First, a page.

dentifrice

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dentifrice

any substance, esp paste or powder, for use in cleaning the teeth
Collins Discovery Encyclopedia, 1st edition © HarperCollins Publishers 2005

dentifrice

[′den·tə·fris]
(food engineering)
A paste, powder, or liquid preparation used to clean teeth.
McGraw-Hill Dictionary of Scientific & Technical Terms, 6E, Copyright © 2003 by The McGraw-Hill Companies, Inc.
References in periodicals archive ?
Effects of fluoride dentifrices on enamel lesion formation.
When promoted for dentistry in the U.S., advocates suggest activated charcoal can be used by brushing the contents of an over-the-counter capsule directly onto the teeth, purchasing a pre-mixed paste, or mixing activated charcoal with other ingredients to create your own "do it yourself paste that replaces your traditional dentifrice. Regarding pre-mixed paste, advertisers tend to use verbiage that appeals to patients seeking a holistic life style such as "ecofriendly," "pure," and "natural" and point to organic ingredients (11).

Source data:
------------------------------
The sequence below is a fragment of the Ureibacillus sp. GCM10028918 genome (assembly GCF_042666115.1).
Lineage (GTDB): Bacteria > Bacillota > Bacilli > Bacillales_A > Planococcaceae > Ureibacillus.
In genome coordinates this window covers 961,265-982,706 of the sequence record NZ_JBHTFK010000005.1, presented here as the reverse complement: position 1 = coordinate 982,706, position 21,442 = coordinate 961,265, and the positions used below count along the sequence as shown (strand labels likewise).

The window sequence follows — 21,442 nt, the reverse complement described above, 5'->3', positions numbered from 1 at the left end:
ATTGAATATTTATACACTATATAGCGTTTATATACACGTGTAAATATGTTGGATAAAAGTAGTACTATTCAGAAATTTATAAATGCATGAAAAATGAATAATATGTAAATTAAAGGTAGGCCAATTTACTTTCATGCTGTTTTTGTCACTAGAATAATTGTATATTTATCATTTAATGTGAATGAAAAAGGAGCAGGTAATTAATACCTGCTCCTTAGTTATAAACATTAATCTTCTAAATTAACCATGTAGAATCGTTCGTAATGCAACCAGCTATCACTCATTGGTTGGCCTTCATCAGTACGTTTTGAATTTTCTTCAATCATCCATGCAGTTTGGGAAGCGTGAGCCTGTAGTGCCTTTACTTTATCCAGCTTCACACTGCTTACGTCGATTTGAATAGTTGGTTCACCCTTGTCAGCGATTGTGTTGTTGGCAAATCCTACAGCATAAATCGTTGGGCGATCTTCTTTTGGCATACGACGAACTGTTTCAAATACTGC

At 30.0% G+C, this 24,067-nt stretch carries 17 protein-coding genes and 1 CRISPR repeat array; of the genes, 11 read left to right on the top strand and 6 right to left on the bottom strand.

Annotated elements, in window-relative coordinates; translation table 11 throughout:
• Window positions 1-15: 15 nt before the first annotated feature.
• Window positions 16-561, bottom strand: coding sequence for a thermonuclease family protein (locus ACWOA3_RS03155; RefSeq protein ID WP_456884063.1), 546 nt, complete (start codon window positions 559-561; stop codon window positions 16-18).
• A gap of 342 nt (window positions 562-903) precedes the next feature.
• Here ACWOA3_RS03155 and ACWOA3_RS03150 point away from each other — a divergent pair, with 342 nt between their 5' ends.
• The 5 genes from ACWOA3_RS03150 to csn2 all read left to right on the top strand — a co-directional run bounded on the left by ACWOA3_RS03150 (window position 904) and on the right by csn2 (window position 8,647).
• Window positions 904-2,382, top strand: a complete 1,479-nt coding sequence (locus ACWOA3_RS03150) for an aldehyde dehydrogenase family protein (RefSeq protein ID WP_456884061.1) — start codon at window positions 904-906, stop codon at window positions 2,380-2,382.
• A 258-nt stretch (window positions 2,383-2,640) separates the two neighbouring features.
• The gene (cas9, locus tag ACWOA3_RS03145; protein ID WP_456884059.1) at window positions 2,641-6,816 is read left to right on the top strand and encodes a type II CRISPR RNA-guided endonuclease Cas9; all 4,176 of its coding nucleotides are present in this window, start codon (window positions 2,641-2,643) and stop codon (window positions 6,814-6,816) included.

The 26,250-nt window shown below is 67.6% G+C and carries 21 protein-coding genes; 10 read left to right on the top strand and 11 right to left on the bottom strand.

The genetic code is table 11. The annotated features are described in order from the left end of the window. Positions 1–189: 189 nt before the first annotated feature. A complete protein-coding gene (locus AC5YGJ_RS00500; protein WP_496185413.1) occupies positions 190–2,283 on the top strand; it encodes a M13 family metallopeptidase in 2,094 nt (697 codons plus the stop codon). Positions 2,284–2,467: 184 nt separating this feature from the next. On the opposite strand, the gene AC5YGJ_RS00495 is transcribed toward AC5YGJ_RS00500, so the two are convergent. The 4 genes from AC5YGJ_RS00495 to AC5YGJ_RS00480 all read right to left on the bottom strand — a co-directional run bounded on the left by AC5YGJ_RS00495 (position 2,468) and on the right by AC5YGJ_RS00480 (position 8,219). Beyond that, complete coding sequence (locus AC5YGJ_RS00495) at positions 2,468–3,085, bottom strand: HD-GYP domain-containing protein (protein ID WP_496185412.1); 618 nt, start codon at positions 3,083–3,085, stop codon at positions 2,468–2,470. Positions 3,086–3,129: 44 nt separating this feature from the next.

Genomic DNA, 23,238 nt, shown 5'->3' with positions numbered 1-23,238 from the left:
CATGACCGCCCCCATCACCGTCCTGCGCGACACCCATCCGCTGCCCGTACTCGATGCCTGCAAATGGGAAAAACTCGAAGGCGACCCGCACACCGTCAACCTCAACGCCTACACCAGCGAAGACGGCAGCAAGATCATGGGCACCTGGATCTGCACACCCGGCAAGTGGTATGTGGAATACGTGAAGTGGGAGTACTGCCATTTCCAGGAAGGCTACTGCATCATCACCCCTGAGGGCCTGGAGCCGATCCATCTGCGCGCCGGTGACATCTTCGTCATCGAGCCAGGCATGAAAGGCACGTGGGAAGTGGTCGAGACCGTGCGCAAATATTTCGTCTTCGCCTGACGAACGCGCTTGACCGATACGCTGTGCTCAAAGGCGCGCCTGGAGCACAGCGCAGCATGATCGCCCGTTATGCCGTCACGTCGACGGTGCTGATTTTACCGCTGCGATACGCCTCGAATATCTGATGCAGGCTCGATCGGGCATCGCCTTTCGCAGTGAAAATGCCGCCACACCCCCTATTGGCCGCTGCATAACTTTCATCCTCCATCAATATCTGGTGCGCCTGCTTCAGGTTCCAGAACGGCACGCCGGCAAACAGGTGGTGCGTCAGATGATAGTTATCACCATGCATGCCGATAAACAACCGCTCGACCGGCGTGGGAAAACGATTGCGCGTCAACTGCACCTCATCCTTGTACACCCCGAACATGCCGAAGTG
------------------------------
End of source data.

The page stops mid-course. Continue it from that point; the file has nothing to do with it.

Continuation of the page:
Paes Leme, The Importance of Fluoride Dentifrices to the Current Dental Caries Prevalence in Brazil, Brazilian Dental Journal, 15, 167 (2004).
Au dAaAaAeAa l'usine fabriquait du shampoing, mais aussi du dentifrice (Tonigencyl et Colgate) et du savon.
The effects of three silica dentifrices containing Triclosan on supragingival plaque and calculus formation and on gingivitis.
The short-term results of this study concluded that the silver ion-containing toothbrushes exhibited promising outcomes as an alternative to standard oral hygiene strategies applied with dentifrices in teenagers.
The rationale of this study is to evaluate the instant decrease in dentinal hypersensitivity by using dentifrice containing 8% Arginine-CaCO3 following scaling and root planning.
It is well documented that application of dentifrices containing stannous fluoride [15-17] and sodium fluoride [18-21] can promote the deposition of mineral precipitates within open dentinal tubules, thereby reducing fluid flow in dentine tubules following exposure to stimuli.
Fluoride-containing dentifrices have been in common usage since the 1960s when it was shown that dentifrices containing sodium fluoride (NaF), disodium monofluorophosphate (MFP), stannous fluoride (SnF2), acidulated phosphate fluoride, or amine fluoride reduced the caries rates in children [1].
Clinical and biological aspects of dentifrices. New York: Oxford University Press; 1992.